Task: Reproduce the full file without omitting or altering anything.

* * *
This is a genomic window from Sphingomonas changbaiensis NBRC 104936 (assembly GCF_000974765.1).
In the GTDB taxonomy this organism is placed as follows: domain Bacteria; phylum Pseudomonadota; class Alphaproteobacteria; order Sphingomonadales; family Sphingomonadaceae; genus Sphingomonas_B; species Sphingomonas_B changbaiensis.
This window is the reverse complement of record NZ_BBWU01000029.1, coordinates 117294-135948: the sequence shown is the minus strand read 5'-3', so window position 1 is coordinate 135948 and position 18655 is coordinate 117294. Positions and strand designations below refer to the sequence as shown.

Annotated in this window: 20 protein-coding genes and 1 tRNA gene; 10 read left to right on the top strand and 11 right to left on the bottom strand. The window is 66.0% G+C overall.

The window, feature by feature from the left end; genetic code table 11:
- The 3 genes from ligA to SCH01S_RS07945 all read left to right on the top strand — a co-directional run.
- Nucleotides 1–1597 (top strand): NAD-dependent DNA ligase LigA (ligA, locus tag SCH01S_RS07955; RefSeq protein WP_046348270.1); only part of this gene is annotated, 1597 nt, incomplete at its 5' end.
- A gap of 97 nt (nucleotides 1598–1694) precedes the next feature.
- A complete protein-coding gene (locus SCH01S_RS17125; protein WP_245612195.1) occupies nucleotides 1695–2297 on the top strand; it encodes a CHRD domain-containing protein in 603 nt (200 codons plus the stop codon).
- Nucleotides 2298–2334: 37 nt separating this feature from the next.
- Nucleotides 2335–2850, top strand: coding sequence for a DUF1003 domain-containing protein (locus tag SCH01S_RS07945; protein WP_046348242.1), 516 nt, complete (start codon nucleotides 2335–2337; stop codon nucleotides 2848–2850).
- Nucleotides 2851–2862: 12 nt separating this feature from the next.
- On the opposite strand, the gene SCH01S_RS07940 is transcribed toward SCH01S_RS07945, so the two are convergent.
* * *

This is a genomic window from Sphingomonas changbaiensis NBRC 104936 (assembly GCF_000974765.1).
In the GTDB taxonomy this organism is placed as follows: domain Bacteria; phylum Pseudomonadota; class Alphaproteobacteria; order Sphingomonadales; family Sphingomonadaceae; genus Sphingomonas_B; species Sphingomonas_B changbaiensis.
This window is the reverse complement of record NZ_BBWU01000029.1, coordinates 117294-135948: the sequence shown is the minus strand read 5'-3', so window position 1 is coordinate 135948 and position 18655 is coordinate 117294. Positions and strand designations below refer to the sequence as shown.

Annotated in this window: 20 protein-coding genes and 1 tRNA gene; 10 read left to right on the top strand and 11 right to left on the bottom strand. The window is 66.0% G+C overall.

The window, feature by feature from the left end; genetic code table 11:
- The 3 genes from ligA to SCH01S_RS07945 all read left to right on the top strand — a co-directional run.
- Nucleotides 1–1597 (top strand): NAD-dependent DNA ligase LigA (ligA, locus tag SCH01S_RS07955; RefSeq protein WP_046348270.1); only part of this gene is annotated, 1597 nt, incomplete at its 5' end.
- A gap of 97 nt (nucleotides 1598–1694) precedes the next feature.
- A complete protein-coding gene (locus SCH01S_RS17125; protein WP_245612195.1) occupies nucleotides 1695–2297 on the top strand; it encodes a CHRD domain-containing protein in 603 nt (200 codons plus the stop codon).
- Nucleotides 2298–2334: 37 nt separating this feature from the next.
- Nucleotides 2335–2850, top strand: coding sequence for a DUF1003 domain-containing protein (locus tag SCH01S_RS07945; protein WP_046348242.1), 516 nt, complete (start codon nucleotides 2335–2337; stop codon nucleotides 2848–2850).
- Nucleotides 2851–2862: 12 nt separating this feature from the next.
- On the opposite strand, the gene SCH01S_RS07940 is transcribed toward SCH01S_RS07945, so the two are convergent.